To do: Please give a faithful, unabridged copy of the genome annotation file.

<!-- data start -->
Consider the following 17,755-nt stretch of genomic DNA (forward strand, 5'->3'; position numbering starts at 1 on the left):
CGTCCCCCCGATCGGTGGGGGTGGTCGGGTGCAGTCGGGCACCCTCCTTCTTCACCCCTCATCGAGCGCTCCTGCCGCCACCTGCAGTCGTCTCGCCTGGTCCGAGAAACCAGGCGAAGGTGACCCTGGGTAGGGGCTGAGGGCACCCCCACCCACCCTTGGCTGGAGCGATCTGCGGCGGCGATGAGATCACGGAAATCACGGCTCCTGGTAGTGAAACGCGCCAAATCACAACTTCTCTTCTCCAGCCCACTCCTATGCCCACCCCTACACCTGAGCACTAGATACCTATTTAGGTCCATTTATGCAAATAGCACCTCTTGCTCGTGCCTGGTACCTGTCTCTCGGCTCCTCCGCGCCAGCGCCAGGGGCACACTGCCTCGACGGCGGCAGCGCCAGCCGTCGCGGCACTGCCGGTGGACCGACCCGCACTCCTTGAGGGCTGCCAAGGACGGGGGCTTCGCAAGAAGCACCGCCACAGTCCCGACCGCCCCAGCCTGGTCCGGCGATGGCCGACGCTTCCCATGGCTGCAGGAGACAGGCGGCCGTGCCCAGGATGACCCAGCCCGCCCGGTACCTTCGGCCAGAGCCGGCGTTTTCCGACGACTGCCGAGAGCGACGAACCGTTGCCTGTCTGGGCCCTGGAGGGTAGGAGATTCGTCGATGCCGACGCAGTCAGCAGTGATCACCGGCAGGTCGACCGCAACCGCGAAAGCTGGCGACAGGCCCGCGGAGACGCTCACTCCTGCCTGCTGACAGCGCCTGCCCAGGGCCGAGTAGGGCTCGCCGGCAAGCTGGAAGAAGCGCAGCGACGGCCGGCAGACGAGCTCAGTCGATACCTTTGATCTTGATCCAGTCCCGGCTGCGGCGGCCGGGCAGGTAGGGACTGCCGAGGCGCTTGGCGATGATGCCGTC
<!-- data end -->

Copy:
Consider the following 17,755-nt stretch of genomic DNA (forward strand, 5'->3'; position numbering starts at 1 on the left):
CGTCCCCCCGATCGGTGGGGGTGGTCGGGTGCAGTCGGGCACCCTCCTTCTTCACCCCTCATCGAGCGCTCCTGCCGCCACCTGCAGTCGTCTCGCCTGGTCCGAGAAACCAGGCGAAGGTGACCCTGGGTAGGGGCTGAGGGCACCCCCACCCACCCTTGGCTGGAGCGATCTGCGGCGGCGATGAGATCACGGAAATCACGGCTCCTGGTAGTGAAACGCGCCAAATCACAACTTCTCTTCTCCAGCCCACTCCTATGCCCACCCCTACACCTGAGCACTAGATACCTATTTAGGTCCATTTATGCAAATAGCACCTCTTGCTCGTGCCTGGTACCTGTCTCTCGGCTCCTCCGCGCCAGCGCCAGGGGCACACTGCCTCGACGGCGGCAGCGCCAGCCGTCGCGGCACTGCCGGTGGACCGACCCGCACTCCTTGAGGGCTGCCAAGGACGGGGGCTTCGCAAGAAGCACCGCCACAGTCCCGACCGCCCCAGCCTGGTCCGGCGATGGCCGACGCTTCCCATGGCTGCAGGAGACAGGCGGCCGTGCCCAGGATGACCCAGCCCGCCCGGTACCTTCGGCCAGAGCCGGCGTTTTCCGACGACTGCCGAGAGCGACGAACCGTTGCCTGTCTGGGCCCTGGAGGGTAGGAGATTCGTCGATGCCGACGCAGTCAGCAGTGATCACCGGCAGGTCGACCGCAACCGCGAAAGCTGGCGACAGGCCCGCGGAGACGCTCACTCCTGCCTGCTGACAGCGCCTGCCCAGGGCCGAGTAGGGCTCGCCGGCAAGCTGGAAGAAGCGCAGCGACGGCCGGCAGACGAGCTCAGTCGATACCTTTGATCTTGATCCAGTCCCGGCTGCGGCGGCCGGGCAGGTAGGGACTGCCGAGGCGCTTGGCGATGATGCCGTC